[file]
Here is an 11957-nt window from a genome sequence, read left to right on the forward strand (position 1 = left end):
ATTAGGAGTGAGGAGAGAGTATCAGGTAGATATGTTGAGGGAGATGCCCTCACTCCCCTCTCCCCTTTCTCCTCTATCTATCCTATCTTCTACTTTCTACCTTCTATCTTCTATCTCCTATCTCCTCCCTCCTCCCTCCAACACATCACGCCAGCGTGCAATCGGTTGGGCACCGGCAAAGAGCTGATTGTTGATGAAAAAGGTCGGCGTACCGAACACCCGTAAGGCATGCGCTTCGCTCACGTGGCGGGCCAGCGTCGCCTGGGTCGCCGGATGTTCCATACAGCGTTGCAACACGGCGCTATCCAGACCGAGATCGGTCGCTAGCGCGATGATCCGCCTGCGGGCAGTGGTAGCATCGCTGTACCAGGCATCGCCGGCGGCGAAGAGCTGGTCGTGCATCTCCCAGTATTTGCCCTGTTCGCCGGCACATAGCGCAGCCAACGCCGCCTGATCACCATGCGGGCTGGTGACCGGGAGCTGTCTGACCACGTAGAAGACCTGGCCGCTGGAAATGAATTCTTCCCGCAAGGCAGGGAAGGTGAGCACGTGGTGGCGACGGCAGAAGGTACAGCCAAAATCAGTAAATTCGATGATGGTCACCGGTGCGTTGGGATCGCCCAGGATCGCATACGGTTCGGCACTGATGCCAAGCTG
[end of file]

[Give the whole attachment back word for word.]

Here is an 11957-nt window from a genome sequence, read left to right on the forward strand (position 1 = left end):
ATTAGGAGTGAGGAGAGAGTATCAGGTAGATATGTTGAGGGAGATGCCCTCACTCCCCTCTCCCCTTTCTCCTCTATCTATCCTATCTTCTACTTTCTACCTTCTATCTTCTATCTCCTATCTCCTCCCTCCTCCCTCCAACACATCACGCCAGCGTGCAATCGGTTGGGCACCGGCAAAGAGCTGATTGTTGATGAAAAAGGTCGGCGTACCGAACACCCGTAAGGCATGCGCTTCGCTCACGTGGCGGGCCAGCGTCGCCTGGGTCGCCGGATGTTCCATACAGCGTTGCAACACGGCGCTATCCAGACCGAGATCGGTCGCTAGCGCGATGATCCGCCTGCGGGCAGTGGTAGCATCGCTGTACCAGGCATCGCCGGCGGCGAAGAGCTGGTCGTGCATCTCCCAGTATTTGCCCTGTTCGCCGGCACATAGCGCAGCCAACGCCGCCTGATCACCATGCGGGCTGGTGACCGGGAGCTGTCTGACCACGTAGAAGACCTGGCCGCTGGAAATGAATTCTTCCCGCAAGGCAGGGAAGGTGAGCACGTGGTGGCGACGGCAGAAGGTACAGCCAAAATCAGTAAATTCGATGATGGTCACCGGTGCGTTGGGATCGCCCAGGATCGCATACGGTTCGGCACTGATGCCAAGCTG